wed 21/02/2024

Album: Slipknot - The End, So Far | reviews, news & interviews

Album: Slipknot - The End, So Far

Album: Slipknot - The End, So Far

To describe it as business-as-usual would be to undersell the masked metallers's energy and sheer gutsy punch

Into the darkness...

Make no mistake about it, Slipknot are massive. 23 years after their recording debut, they’ve had 8.5 billion streams, their sixth album, 2019’s We Are Not Your Kind, hit the top of the charts in 12 countries, including the US and the UK, and their spectacular shows are a global phenomenon. In fact, it’s live that this writer really embraces Slipknot but their last album demonstrated they still had the chutzpah to knock a longplayer out of the park.

The new one almost hits the same peaks. It certainly contains enough piledriving drama to keep their devoted fans, “the maggots”, happy.

Opener “Adderall” is the Slipknot equivalent of mood-building music, a slowie filled with big synths and scrabbly effects. Vocally, singer Corey Taylor has always maintained a balance of growl-rapped attack and impassioned, tuneful, occasionally portentous, wailing. “Adderall” and the albums other slower moments, which admittedly don’t usually last a whole song, add ebb and flow, while also tipping their hat to classic stadium rock, even prog. Sometimes these songs go too far that way, as with (admittedly catchy) closer “Finale”, but at others they succeed, as with the appealingly desperate-sounding “Medicine for the Dead” and the grinding Black Sabbath-channelling “Acidic”, an album highlight.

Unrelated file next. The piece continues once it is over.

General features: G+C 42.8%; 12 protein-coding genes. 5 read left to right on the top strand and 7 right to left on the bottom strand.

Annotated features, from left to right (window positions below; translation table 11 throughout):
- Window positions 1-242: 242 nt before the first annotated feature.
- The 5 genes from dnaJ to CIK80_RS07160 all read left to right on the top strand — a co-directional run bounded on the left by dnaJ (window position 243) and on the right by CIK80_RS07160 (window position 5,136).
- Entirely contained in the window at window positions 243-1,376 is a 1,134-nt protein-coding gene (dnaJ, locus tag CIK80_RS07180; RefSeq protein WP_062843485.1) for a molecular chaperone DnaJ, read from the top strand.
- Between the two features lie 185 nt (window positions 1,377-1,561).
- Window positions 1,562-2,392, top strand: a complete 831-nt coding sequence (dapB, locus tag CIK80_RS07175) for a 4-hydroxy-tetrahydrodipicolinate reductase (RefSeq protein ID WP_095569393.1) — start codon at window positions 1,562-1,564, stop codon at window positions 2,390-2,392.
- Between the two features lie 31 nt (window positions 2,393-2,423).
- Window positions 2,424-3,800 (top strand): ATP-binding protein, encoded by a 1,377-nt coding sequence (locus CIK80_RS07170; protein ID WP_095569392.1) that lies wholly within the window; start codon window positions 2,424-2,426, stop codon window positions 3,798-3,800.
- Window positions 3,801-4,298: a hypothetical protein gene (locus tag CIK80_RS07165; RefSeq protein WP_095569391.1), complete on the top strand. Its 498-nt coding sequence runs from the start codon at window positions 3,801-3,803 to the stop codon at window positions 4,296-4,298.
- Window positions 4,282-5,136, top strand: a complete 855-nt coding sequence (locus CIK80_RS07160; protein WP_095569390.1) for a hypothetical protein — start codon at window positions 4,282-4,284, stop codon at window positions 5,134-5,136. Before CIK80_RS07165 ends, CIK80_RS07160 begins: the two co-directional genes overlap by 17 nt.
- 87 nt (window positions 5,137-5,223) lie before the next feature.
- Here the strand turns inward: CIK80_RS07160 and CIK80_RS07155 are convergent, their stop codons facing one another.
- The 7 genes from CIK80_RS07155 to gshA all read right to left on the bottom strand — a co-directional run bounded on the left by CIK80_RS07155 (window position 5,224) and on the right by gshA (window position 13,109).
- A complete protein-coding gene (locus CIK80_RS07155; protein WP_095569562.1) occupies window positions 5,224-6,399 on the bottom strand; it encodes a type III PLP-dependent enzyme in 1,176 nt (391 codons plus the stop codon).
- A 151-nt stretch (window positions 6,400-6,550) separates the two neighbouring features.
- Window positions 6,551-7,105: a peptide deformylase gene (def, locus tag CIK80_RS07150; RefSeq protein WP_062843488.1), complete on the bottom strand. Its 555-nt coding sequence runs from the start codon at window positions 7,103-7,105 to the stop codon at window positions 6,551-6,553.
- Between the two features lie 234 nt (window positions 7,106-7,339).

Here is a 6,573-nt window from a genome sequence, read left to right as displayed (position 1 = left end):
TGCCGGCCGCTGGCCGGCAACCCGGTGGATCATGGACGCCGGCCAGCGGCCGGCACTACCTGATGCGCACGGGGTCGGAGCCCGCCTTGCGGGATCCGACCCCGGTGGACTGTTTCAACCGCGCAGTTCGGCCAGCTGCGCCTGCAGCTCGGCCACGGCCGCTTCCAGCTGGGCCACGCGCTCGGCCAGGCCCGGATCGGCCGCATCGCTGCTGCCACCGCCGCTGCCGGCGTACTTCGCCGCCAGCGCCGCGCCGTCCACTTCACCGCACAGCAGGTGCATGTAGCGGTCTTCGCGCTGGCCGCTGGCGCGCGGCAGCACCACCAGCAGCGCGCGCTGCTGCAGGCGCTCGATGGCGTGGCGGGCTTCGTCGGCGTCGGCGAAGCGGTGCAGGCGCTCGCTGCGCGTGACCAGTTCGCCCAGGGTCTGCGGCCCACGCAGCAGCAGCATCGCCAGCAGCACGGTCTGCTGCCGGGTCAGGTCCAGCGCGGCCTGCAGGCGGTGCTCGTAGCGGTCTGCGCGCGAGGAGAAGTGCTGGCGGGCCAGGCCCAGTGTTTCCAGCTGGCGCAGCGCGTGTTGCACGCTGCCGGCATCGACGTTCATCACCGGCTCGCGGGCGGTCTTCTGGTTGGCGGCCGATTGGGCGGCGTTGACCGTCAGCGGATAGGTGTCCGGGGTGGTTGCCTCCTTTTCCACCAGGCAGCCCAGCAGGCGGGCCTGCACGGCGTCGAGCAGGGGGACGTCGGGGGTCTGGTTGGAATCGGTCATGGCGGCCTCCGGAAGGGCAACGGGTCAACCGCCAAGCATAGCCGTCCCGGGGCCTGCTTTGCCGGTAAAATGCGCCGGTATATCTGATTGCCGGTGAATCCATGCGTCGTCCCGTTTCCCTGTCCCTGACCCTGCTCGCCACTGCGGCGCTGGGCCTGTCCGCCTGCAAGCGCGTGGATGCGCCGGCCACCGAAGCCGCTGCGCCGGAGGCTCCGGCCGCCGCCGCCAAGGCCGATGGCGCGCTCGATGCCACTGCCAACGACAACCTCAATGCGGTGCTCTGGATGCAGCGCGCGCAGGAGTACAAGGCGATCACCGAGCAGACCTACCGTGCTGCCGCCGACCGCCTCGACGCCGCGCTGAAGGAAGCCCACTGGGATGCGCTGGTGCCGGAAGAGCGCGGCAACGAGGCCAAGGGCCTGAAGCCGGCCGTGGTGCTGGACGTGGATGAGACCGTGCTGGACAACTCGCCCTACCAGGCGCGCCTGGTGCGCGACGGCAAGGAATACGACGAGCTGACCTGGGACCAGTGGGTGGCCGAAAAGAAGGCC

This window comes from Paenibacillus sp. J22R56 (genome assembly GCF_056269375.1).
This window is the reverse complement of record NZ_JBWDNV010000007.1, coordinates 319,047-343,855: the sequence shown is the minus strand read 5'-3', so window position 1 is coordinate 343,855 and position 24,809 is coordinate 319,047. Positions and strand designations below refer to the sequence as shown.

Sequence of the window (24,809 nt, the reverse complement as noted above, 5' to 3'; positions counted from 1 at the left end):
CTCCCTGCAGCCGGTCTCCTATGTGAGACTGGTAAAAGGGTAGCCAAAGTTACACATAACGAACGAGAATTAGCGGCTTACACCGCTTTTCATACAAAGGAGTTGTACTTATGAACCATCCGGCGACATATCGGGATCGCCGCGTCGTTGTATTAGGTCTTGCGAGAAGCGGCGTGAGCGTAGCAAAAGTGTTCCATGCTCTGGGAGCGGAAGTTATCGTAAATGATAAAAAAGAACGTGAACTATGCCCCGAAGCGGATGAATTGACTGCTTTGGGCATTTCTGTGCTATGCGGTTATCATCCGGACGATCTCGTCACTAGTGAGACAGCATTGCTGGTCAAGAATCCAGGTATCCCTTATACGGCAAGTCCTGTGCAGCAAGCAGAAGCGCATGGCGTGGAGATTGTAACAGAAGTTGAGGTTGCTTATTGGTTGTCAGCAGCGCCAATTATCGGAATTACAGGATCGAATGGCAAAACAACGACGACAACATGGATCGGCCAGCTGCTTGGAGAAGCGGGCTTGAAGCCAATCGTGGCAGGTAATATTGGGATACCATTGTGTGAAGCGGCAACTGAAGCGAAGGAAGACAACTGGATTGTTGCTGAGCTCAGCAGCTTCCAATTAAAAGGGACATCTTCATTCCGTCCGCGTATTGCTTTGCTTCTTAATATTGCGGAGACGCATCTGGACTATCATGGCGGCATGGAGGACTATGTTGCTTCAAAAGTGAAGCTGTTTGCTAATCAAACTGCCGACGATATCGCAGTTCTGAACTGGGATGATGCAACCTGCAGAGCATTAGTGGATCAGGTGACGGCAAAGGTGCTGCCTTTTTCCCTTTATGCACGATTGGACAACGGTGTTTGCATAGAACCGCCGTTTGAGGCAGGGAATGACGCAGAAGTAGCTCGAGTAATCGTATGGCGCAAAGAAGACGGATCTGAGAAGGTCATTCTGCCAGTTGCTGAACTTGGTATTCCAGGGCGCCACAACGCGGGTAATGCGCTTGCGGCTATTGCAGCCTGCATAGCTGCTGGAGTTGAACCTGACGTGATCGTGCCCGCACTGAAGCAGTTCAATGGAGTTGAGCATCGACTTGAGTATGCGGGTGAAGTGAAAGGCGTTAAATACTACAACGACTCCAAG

Lyrically the themes are the usual sixth form horror-obsessed repulsion – “Put your hands in the water/Let your mouth go sick and dry” runs the catchy chant-chorus of “The Dying Song (Time to Sing)” – but, of course, Slipknot are as much about the guttural riff-punch, the sheer, sincerely delivered guitar assault, albeit laced with cinematic sonics. Tunes such as the rampaging metal of “Warranty” and “H377” hurl this out of the speakers in spades.

Slipknot continue to mingle their snarl with a honed pop sense, often hidden deep and only making itself felt on the second or third listen. In small ways, The End, So Far, recalls Marilyn Manson’s The Pale Emperor, not in terms of sounding like it (it doesn’t!), but in its willingness to embrace a more measured, filmic, gothic moodiness alongside the expected – and welcome - attack.

Below: Watch the video for "The Dying Song (Time to Sing)"

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